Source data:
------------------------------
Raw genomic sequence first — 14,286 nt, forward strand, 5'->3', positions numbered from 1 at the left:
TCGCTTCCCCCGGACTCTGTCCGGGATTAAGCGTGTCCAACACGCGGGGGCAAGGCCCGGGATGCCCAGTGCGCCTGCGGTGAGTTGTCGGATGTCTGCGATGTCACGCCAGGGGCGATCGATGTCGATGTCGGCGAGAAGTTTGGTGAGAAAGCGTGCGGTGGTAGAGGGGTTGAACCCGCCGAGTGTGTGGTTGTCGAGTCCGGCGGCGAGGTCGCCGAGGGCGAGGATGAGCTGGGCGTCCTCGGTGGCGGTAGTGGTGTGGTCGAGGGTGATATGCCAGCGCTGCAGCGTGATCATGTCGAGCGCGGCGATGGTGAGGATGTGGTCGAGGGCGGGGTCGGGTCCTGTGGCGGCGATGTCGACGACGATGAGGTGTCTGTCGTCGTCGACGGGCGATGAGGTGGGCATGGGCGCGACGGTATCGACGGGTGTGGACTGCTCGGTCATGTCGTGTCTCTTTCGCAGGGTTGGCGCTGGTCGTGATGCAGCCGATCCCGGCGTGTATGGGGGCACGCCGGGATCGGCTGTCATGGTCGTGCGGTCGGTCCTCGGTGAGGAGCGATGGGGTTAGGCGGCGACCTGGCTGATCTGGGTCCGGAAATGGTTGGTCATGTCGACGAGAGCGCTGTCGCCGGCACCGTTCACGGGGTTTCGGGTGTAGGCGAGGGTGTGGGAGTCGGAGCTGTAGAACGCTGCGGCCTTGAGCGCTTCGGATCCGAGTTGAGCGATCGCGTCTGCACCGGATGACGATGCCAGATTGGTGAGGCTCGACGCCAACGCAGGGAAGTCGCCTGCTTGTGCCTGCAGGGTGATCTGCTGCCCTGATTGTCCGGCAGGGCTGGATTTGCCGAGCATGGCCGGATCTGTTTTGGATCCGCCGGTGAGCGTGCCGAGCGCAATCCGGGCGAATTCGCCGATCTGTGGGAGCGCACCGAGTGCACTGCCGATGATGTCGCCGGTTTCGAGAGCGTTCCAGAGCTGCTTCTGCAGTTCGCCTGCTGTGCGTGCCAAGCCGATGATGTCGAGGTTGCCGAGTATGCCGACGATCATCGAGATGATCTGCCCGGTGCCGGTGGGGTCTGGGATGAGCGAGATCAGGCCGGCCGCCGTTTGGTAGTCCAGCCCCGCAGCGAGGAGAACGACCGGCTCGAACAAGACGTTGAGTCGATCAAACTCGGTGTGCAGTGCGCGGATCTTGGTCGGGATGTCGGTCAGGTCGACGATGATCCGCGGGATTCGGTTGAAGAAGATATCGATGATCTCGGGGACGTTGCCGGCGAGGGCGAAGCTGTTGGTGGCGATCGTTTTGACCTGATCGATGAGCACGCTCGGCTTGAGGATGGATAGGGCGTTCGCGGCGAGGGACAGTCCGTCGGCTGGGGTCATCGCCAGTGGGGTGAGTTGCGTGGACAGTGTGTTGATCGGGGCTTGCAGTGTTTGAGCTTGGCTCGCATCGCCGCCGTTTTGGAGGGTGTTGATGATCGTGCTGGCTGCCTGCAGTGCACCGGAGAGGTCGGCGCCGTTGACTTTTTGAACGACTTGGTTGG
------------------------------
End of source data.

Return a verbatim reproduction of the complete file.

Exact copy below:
Raw genomic sequence first — 14,286 nt, forward strand, 5'->3', positions numbered from 1 at the left:
TCGCTTCCCCCGGACTCTGTCCGGGATTAAGCGTGTCCAACACGCGGGGGCAAGGCCCGGGATGCCCAGTGCGCCTGCGGTGAGTTGTCGGATGTCTGCGATGTCACGCCAGGGGCGATCGATGTCGATGTCGGCGAGAAGTTTGGTGAGAAAGCGTGCGGTGGTAGAGGGGTTGAACCCGCCGAGTGTGTGGTTGTCGAGTCCGGCGGCGAGGTCGCCGAGGGCGAGGATGAGCTGGGCGTCCTCGGTGGCGGTAGTGGTGTGGTCGAGGGTGATATGCCAGCGCTGCAGCGTGATCATGTCGAGCGCGGCGATGGTGAGGATGTGGTCGAGGGCGGGGTCGGGTCCTGTGGCGGCGATGTCGACGACGATGAGGTGTCTGTCGTCGTCGACGGGCGATGAGGTGGGCATGGGCGCGACGGTATCGACGGGTGTGGACTGCTCGGTCATGTCGTGTCTCTTTCGCAGGGTTGGCGCTGGTCGTGATGCAGCCGATCCCGGCGTGTATGGGGGCACGCCGGGATCGGCTGTCATGGTCGTGCGGTCGGTCCTCGGTGAGGAGCGATGGGGTTAGGCGGCGACCTGGCTGATCTGGGTCCGGAAATGGTTGGTCATGTCGACGAGAGCGCTGTCGCCGGCACCGTTCACGGGGTTTCGGGTGTAGGCGAGGGTGTGGGAGTCGGAGCTGTAGAACGCTGCGGCCTTGAGCGCTTCGGATCCGAGTTGAGCGATCGCGTCTGCACCGGATGACGATGCCAGATTGGTGAGGCTCGACGCCAACGCAGGGAAGTCGCCTGCTTGTGCCTGCAGGGTGATCTGCTGCCCTGATTGTCCGGCAGGGCTGGATTTGCCGAGCATGGCCGGATCTGTTTTGGATCCGCCGGTGAGCGTGCCGAGCGCAATCCGGGCGAATTCGCCGATCTGTGGGAGCGCACCGAGTGCACTGCCGATGATGTCGCCGGTTTCGAGAGCGTTCCAGAGCTGCTTCTGCAGTTCGCCTGCTGTGCGTGCCAAGCCGATGATGTCGAGGTTGCCGAGTATGCCGACGATCATCGAGATGATCTGCCCGGTGCCGGTGGGGTCTGGGATGAGCGAGATCAGGCCGGCCGCCGTTTGGTAGTCCAGCCCCGCAGCGAGGAGAACGACCGGCTCGAACAAGACGTTGAGTCGATCAAACTCGGTGTGCAGTGCGCGGATCTTGGTCGGGATGTCGGTCAGGTCGACGATGATCCGCGGGATTCGGTTGAAGAAGATATCGATGATCTCGGGGACGTTGCCGGCGAGGGCGAAGCTGTTGGTGGCGATCGTTTTGACCTGATCGATGAGCACGCTCGGCTTGAGGATGGATAGGGCGTTCGCGGCGAGGGACAGTCCGTCGGCTGGGGTCATCGCCAGTGGGGTGAGTTGCGTGGACAGTGTGTTGATCGGGGCTTGCAGTGTTTGAGCTTGGCTCGCATCGCCGCCGTTTTGGAGGGTGTTGATGATCGTGCTGGCTGCCTGCAGTGCACCGGAGAGGTCGGCGCCGTTGACTTTTTGAACGACTTGGTTGG